Honda does an excellent job of packaging in the Civic, providing a spacious cabin from a compact footprint. The sedan is best for more than two occupants, the hatchback is the most versatile, and the sleek coupe is fine for just two.

The cabin is fairly sedate while being clean and functional, with many storage bins and cupholders. The low and wide dash is visually separated by horizontal bands of glossy black plastic or brushed trim, while a 7.0-inch touchscreen on models beyond the LX further breaks up the space. Unlike the smaller and cheaper Honda Fit, the quality of the materials exceeds the Civic’s price, with low-sheen plastics and soft-touch surfaces. 

The view through the windshield for the driver and passenger is superb. The comfortable front seats come in durable cloth with LX, Sport, and EX trims. Leather-clad, power-adjustable seats are available on EX-L and Touring trims, while the Si and Type R get their own grippy fabrics. 

In the rear of the sedan there is very good leg room, more than 37 inches (the coupe and hatchback have 36). The outboard seats are comfortable and supportive, however a long trip with three broad-shouldered adults wouldn’t be a good idea.

The trunk of the sedan holds about 15 cubic feet, good for a compact. The coupe comes in at just 12 cubic feet, while of course the hatchback is tops with 25.7 cubic feet behind the second row. Drop that seatback and it expands to 46.2 cubic feet. 

Driving Impressions

The engine in most LX, Sport, and EX Civics is a 158-hp 2.0-liter inline-4 that’s fine for around town and commuting. It’s most often mated to a CVT. The 6-speed manual that’s available on LX and Sport models is very easy to use, but it’s not the better match for the engine, because the CVT returns about 30 mpg.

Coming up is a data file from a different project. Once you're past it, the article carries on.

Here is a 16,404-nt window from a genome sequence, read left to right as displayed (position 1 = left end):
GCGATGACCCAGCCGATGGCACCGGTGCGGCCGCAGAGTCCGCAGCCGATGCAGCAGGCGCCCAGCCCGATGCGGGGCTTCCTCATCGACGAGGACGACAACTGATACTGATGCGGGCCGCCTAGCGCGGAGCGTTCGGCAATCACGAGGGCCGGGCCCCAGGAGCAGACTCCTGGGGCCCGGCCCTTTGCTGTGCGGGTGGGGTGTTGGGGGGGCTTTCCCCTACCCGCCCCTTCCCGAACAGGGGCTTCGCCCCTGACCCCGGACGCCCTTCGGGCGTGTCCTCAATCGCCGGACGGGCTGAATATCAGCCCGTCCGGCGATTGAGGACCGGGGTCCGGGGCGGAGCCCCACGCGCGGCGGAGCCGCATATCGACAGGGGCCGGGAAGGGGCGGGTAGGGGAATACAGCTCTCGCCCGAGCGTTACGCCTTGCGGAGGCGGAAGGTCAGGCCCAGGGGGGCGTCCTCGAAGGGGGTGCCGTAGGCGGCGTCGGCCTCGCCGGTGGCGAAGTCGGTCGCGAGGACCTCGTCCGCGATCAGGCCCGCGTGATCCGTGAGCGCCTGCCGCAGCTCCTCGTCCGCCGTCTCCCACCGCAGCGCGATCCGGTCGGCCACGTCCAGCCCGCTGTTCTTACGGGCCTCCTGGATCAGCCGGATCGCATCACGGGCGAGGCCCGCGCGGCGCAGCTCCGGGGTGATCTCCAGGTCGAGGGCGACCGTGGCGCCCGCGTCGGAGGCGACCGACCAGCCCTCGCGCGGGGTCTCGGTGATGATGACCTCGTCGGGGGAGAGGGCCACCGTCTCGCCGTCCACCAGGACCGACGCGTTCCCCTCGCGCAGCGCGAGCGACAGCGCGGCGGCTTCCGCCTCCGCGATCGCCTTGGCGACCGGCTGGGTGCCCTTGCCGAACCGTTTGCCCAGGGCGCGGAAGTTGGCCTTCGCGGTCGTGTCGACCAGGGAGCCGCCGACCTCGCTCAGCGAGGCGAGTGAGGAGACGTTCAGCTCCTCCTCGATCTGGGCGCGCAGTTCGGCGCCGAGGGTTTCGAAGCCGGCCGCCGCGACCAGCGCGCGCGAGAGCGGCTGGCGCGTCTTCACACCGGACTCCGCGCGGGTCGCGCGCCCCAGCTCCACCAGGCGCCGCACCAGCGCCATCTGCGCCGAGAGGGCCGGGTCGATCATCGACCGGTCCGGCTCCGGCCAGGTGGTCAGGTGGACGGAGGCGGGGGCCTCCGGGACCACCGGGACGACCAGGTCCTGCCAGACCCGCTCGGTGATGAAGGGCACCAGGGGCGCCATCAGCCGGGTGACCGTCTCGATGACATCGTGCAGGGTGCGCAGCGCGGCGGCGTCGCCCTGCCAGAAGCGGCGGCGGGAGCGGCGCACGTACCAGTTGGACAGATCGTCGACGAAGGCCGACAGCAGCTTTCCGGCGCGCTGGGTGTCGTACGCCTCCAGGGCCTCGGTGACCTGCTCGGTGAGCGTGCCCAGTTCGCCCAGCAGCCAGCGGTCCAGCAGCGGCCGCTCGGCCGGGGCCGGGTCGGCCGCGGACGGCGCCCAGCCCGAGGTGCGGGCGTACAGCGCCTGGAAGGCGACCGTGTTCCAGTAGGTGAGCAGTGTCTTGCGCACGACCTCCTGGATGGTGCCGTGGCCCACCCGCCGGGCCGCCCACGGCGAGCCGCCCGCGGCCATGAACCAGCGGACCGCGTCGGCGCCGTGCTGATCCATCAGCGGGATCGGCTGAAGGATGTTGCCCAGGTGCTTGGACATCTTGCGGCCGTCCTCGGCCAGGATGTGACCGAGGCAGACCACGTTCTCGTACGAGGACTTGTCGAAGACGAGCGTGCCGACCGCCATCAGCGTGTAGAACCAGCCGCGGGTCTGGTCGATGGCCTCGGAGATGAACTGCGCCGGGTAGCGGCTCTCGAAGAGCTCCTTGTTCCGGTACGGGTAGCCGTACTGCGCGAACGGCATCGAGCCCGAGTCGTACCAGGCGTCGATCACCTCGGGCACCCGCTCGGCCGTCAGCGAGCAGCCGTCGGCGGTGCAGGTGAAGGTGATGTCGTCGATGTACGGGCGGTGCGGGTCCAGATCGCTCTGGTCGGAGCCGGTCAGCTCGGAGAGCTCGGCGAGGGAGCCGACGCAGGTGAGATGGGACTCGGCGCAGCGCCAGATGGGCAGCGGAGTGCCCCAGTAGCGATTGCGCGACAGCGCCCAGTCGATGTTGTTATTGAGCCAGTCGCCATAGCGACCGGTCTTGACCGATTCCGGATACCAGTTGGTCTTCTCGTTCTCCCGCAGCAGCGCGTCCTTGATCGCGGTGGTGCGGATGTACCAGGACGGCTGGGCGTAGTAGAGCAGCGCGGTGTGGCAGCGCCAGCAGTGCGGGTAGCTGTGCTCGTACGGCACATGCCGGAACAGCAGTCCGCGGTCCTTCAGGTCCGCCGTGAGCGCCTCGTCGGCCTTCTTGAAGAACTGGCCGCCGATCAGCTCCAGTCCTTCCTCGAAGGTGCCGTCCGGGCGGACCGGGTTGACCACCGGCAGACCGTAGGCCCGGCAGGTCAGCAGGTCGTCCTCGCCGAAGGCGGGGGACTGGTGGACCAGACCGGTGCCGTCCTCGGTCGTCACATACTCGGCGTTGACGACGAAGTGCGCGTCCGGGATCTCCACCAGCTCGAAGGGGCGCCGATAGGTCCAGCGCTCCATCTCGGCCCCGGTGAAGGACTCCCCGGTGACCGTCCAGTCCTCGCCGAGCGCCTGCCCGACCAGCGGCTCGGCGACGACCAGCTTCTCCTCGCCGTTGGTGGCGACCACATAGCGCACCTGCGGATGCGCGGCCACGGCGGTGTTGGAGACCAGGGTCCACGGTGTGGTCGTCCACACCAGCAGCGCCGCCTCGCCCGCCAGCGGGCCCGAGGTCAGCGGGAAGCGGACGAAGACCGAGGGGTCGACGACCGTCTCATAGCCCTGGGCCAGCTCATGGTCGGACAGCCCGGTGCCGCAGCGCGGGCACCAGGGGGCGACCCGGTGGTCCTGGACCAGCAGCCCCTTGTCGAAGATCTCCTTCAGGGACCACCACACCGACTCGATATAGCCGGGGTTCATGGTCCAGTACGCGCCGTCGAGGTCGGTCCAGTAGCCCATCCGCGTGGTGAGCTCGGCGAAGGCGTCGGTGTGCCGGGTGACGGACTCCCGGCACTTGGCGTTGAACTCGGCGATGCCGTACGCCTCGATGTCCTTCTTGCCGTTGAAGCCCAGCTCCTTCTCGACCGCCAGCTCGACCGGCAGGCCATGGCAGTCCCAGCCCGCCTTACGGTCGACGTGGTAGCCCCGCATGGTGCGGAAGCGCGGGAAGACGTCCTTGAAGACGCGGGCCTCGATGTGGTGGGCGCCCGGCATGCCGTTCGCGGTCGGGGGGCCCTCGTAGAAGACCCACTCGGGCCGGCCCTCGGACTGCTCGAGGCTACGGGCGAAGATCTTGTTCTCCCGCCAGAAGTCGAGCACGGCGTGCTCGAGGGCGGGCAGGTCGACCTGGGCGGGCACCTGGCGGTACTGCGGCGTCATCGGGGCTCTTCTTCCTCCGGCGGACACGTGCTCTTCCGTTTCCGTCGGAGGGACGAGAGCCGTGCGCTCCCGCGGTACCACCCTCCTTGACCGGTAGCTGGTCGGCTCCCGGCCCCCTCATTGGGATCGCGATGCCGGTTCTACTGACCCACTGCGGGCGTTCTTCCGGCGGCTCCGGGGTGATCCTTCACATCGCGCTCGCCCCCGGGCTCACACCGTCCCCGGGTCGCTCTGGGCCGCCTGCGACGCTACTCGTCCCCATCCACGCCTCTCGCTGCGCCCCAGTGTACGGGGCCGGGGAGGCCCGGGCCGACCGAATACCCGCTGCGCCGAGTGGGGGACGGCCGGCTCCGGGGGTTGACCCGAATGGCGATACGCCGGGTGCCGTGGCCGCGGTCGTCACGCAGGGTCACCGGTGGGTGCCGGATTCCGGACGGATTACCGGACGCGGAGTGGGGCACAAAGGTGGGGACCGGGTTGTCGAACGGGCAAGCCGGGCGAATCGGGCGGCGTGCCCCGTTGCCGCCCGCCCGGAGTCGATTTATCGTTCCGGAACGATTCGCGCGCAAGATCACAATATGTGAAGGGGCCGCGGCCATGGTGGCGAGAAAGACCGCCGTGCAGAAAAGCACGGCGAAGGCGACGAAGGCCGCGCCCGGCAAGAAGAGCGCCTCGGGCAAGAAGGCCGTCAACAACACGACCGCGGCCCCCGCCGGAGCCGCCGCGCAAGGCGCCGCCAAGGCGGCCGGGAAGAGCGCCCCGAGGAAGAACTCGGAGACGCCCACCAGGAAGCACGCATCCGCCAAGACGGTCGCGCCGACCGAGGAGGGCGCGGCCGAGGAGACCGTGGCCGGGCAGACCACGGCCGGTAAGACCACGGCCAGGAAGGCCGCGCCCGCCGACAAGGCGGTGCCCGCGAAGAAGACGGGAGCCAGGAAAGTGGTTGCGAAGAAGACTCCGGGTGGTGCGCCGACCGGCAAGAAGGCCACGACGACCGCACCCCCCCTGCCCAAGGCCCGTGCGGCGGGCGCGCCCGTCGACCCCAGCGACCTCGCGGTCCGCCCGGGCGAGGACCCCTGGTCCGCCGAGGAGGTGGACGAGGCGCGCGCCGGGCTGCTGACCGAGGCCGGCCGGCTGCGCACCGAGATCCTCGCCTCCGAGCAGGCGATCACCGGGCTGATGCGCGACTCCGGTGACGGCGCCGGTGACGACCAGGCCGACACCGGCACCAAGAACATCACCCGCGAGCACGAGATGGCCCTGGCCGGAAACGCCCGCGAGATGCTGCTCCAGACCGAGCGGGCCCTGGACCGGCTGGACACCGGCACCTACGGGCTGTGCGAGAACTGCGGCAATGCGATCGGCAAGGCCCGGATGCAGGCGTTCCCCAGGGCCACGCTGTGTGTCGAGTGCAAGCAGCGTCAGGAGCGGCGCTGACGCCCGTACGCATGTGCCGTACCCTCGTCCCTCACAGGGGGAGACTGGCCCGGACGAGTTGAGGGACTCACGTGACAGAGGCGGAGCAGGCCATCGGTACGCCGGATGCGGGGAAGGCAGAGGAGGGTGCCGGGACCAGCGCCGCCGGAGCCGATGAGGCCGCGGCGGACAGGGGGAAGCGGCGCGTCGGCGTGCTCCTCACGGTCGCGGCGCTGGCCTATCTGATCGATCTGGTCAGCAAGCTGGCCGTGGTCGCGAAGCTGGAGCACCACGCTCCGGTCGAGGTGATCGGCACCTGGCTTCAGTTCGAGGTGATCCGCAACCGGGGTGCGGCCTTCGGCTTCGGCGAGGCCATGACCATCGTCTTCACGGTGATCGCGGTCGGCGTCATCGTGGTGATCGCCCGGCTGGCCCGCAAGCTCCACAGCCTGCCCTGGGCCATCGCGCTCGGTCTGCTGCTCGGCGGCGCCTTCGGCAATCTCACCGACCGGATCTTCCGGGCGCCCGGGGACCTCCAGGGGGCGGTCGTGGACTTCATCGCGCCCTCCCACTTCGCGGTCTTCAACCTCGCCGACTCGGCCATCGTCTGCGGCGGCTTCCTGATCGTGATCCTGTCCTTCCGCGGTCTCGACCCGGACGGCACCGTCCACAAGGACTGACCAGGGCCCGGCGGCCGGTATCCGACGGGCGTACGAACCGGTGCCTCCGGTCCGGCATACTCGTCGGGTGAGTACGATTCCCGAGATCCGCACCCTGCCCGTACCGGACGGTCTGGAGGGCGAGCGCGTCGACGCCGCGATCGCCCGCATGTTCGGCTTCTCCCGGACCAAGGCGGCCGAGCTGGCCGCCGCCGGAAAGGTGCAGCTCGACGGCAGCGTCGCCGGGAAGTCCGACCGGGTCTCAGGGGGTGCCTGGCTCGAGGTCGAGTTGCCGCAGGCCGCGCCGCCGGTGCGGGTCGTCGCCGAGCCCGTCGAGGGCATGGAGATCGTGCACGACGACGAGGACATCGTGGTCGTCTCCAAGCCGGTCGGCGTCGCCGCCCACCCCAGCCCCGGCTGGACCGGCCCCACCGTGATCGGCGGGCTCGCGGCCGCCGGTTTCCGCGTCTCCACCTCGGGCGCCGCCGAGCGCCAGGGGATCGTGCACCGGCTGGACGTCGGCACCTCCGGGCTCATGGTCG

The optional engine in sedans and coupes, and standard in hatchbacks, is a 1.5-liter turbo-4 that makes 174 hp (or 180 hp in some trims). It’s not only quicker, it’s more fuel-efficient. There is some turbo lag, and the available 6-speed manual helps to tame it, but that might only be because the time it takes to downshift gives the turbo time to spool up; a CVT demands immediate response. 

All Civics deliver especially taut handling and clean steering, making the car a joy to drive on twisty roads. Turbo-4 versions get fluid-filled rear bushings that further sharpen the handling.

The 16- or 17-inch wheels and tires are comfortable and quiet. The 18-inchers on Sport and Touring models look better in the Civic’s small wheel arches, but transmit more road noise and imperfections into the cabin.

The Civic Si comes as a coupe or sedan, powered by a 205-hp 1.5-liter turbo-4. It’s paired exclusively with a 6-speed manual that wrings out the most from the busy engine. The Si spins up to 60 mph in less than seven seconds and features two-mode adaptive dampers that toggle between Normal and Sport settings for a firmer feel. Summer tires are optional from the factory, and a good idea for warm-weather buyers—the little Civic Si has a big grip on twisty roads. 

The Civic Type R is the silly-fast one, with more than 300 hp from its 2.0-liter turbo-4, with a 6-speed manual transmission. 

Final Word

The six or more identities of the 2020 Honda Civic cater to an awful lot of new-car buyers. The sedan is solid and stylish, with an optional turbo-4 engine that’s both more powerful and more efficient, at more than 40 mpg highway. The prettier coupe is for single people or couples. The hatchback comes standard with the turbo-4 engine and brings along a huge amount of cargo space. The turbo-4 in the Si sedan and coupe makes another 25 or 30 hp more than the hatchback’s turbo-4, with only a 6-speed manual gearbox, so it’s the sport-sedan version. The Type R is a flat-out extreme pocket rocket.

—by Sam Moses with driving impressions by The Car Connection

You must be logged in to post a comment Login